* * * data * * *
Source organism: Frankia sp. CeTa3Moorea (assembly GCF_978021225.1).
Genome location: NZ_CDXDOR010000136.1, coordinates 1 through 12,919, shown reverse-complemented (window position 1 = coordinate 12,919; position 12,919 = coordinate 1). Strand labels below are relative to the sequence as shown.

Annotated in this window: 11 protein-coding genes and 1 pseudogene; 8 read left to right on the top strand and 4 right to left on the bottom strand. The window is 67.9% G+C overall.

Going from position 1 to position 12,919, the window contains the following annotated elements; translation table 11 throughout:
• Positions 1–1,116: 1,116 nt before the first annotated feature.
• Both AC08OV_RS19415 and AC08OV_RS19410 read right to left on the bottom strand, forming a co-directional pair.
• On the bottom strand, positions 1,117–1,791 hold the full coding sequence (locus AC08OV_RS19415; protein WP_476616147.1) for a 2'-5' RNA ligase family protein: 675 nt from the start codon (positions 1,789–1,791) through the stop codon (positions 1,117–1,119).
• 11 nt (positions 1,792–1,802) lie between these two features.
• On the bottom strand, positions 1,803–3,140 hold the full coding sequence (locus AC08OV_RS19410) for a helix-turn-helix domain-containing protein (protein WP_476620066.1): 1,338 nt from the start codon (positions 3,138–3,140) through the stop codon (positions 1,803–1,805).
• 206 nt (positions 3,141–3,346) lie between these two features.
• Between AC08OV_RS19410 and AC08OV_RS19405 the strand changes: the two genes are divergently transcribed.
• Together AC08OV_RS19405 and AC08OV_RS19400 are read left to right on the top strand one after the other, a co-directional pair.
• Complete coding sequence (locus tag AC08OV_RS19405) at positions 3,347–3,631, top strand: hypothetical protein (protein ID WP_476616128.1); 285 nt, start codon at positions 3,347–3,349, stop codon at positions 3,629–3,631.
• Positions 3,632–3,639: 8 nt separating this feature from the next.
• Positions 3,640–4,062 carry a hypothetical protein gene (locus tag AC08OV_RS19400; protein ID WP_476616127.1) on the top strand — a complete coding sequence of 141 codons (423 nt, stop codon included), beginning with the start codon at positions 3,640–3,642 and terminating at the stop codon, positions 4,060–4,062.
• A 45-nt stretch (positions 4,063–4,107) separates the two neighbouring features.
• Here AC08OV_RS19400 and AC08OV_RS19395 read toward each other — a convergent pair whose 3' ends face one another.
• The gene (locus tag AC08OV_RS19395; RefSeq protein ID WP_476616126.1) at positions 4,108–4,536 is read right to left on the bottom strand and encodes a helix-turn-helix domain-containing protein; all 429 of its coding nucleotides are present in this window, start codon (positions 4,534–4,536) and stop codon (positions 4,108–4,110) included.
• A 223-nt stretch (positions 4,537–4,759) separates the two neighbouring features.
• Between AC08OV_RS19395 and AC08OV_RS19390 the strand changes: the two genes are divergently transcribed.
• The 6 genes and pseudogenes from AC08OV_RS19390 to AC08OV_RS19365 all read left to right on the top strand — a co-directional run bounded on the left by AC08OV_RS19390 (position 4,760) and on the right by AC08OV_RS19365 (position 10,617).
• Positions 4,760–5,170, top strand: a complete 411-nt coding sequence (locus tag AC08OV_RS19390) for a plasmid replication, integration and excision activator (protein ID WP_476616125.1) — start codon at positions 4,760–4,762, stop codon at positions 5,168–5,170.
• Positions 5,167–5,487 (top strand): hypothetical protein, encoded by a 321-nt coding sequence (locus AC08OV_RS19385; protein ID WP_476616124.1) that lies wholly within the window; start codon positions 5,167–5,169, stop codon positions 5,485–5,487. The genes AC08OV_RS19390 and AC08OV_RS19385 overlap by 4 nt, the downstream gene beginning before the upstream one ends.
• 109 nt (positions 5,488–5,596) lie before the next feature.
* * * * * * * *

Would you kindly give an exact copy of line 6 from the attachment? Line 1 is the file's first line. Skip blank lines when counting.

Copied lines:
• Both AC08OV_RS19415 and AC08OV_RS19410 read right to left on the bottom strand, forming a co-directional pair.